Academic journal article
By Spencer, Jacob
Harvard Journal of Law & Public Policy , Vol. 35, No. 3
Congress passed the Federal Arbitration Act (FAA) in 1925 to counter widespread judicial refusal to enforce arbitration agreements. (1) The courts were not necessarily hostile to arbitration of driven by ideology. Often, they considered themselves bound by longstanding anti-arbitration precedent, which would need to be overturned legislatively. (2) Last year, in AT&T Mobility LLC v. Concepcion, the Supreme Court held that the FAA prohibited states from refusing to enforce arbitration agreements merely because they did not allow class arbitration procedures. (3) In the past year, dozens of courts have enforced arbitration agreements containing class waivers. (4) Nonetheless, an administrative body and a growing handful of courts have struck down arbitration agreements, finding them unenforceable where they contained a waiver purporting to prevent the signatory from bringing class proceedings either in arbitration of in court. In particular, many of these courts have reasoned that arbitration agreements with class waivers are unenforceable where they would effectively prevent plaintiffs from vindicating their statutory rights.
These lower courts have refused to enforce arbitration agreements based on their reading of Supreme Court precedent. In several cases, the Court held that federal statutory claims were subject to arbitration so long as federal substantive remedies were available in the arbitral forum. (5) In another case, the Court held that the plaintiff had the burden of proving that prohibitively expensive arbitration-specific costs would prevent her from vindicating her federal statutory rights. (6) But the Court has never struck down an agreement for interfering with a plaintiff's statutory rights, nor has it clarified what sort of arbitration agreement would meet that standard. This Note describes when, if ever, class waivers render otherwise valid arbitration agreements unenforceable because they would prevent plaintiffs from effectively vindicating their statutory rights.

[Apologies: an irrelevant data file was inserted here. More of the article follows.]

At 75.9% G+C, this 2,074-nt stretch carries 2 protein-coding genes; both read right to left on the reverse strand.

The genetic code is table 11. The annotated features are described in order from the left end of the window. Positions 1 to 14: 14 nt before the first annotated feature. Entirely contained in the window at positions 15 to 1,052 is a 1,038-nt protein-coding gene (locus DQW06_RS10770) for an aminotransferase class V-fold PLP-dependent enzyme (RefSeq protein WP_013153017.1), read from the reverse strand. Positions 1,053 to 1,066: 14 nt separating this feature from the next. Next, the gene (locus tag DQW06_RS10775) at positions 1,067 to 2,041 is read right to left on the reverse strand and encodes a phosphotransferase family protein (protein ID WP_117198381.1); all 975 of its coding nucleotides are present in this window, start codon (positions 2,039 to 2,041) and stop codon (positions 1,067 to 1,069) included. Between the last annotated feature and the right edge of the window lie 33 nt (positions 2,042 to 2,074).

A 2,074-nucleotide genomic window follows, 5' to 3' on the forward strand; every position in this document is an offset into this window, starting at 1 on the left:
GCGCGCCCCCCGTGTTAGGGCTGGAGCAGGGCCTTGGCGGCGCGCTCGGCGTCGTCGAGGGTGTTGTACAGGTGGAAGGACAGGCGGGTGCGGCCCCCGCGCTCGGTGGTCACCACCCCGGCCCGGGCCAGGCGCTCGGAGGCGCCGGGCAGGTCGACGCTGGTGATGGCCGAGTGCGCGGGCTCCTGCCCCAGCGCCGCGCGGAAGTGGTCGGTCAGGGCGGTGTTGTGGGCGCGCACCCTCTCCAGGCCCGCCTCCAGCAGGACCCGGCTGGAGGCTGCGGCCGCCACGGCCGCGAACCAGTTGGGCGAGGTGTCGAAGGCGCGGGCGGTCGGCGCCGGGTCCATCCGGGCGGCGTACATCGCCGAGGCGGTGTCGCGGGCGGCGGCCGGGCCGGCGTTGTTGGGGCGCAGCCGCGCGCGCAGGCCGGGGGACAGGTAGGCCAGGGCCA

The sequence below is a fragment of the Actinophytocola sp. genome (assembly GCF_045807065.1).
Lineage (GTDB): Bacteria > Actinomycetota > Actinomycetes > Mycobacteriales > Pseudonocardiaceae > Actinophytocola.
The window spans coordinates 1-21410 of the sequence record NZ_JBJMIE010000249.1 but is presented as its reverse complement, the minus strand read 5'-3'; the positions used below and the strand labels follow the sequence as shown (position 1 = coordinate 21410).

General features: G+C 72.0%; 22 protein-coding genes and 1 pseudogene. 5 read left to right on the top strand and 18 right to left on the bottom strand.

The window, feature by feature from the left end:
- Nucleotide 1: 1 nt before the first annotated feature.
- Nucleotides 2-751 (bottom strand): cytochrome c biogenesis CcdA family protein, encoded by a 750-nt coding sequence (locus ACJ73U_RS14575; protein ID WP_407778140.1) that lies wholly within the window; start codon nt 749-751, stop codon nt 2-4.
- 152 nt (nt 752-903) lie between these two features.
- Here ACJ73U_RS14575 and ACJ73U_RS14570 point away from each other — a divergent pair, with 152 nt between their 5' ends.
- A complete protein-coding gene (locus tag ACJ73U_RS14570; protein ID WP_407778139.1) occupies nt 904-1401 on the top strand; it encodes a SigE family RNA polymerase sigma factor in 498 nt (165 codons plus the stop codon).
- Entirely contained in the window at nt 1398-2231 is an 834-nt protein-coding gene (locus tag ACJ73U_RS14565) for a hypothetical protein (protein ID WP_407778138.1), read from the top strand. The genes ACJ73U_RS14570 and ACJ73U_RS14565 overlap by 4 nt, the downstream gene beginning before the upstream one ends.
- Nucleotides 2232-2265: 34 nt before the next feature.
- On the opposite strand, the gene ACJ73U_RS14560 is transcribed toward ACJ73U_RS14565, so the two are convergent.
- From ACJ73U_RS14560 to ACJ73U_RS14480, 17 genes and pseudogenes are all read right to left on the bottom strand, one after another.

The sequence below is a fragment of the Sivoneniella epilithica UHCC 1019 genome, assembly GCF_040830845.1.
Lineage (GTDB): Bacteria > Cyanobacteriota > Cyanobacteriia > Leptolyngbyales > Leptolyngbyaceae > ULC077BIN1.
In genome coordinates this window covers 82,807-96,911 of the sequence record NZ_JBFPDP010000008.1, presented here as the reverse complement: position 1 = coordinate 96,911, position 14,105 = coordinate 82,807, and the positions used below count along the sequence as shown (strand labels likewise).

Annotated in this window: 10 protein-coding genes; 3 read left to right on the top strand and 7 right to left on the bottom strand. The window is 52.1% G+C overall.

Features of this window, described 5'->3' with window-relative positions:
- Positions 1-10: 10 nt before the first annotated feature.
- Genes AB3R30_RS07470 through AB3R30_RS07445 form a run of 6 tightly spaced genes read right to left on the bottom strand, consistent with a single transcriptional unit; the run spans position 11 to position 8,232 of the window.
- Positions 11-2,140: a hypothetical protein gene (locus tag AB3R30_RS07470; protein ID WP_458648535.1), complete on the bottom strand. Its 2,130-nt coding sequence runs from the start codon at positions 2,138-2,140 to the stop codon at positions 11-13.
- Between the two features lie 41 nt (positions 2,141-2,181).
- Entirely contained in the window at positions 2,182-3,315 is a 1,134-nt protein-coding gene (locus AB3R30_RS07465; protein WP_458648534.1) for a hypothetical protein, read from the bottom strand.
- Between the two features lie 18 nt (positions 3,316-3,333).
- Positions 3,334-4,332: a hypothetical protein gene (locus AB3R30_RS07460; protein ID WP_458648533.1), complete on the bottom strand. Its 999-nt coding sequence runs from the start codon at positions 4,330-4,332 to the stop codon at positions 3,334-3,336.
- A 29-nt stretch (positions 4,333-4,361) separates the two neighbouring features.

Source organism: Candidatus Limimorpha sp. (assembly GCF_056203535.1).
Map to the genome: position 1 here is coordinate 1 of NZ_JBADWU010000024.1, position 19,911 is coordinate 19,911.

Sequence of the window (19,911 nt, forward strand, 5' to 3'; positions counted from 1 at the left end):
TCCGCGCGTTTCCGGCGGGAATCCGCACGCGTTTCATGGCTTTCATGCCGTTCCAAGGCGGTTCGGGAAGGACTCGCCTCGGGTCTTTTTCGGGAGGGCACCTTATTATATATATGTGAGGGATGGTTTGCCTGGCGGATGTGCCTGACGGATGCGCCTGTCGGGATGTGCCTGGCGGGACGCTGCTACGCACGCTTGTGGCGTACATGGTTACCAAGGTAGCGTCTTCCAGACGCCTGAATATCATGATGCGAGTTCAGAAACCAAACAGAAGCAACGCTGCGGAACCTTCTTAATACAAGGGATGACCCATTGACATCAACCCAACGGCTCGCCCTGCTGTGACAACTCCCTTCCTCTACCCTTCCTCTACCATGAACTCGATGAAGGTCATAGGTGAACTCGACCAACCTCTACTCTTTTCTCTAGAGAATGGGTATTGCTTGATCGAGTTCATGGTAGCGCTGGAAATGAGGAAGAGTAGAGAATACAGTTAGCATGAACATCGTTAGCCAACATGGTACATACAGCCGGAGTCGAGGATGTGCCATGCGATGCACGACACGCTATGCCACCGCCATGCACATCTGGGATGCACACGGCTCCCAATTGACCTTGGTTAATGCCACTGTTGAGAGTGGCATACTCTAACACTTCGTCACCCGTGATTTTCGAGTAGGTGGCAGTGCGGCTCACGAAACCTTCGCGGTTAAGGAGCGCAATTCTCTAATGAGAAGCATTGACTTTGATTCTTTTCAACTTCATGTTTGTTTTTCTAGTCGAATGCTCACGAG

Part I describes the doctrinal framework established by the Court in Concepcion, Green Tree, and Mitsubishi Motors. Part II argues that claims that class action waivers nullify state statutory rights cannot invalidate arbitration agreements after Concepcion. Part III considers several different arguments that class waivers undermine federal statutory rights in certain contexts. It argues that, although most such arguments should fail after Concepcion, there are two that might succeed. First, some federal statutes might establish a substantive right to class proceedings. Second, there is a difficult issue of whether proof that class proceedings are the only economically feasible means of vindicating statutory rights should invalidate an arbitration agreement. Even here, any exception to Concepcion is narrow and likely to become narrower still. Finally, this Note concludes that a very narrow subset, at most, of arbitration agreements undermine statutory rights merely by waiving class proceedings.
I. DOCTRINAL FRAMEWORK
The FAA mandates that arbitration agreements "shall be valid, irrevocable, and enforceable, save upon such grounds as exist at law or in equity for the revocation of any contract." (7) The Act embodies a "liberal federal policy favoring arbitration," (8) and requires courts to "place arbitration agreements on an equal footing with other contracts...." (9) The Act's saving clause instructs courts to invalidate arbitration agreements for the same reasons--fraud, duress, or unconscionability--as they would any other contract but forbids them to invalidate arbitration agreements based on reasons "that apply only to arbitration or that derive their meaning from the fact that an agreement to arbitrate is at issue." (10) In Concepcion, the Supreme Court held that the FAA preempted California's Discover Bank rule, which conditioned the enforceability of most arbitration agreements on the availability of class procedures. …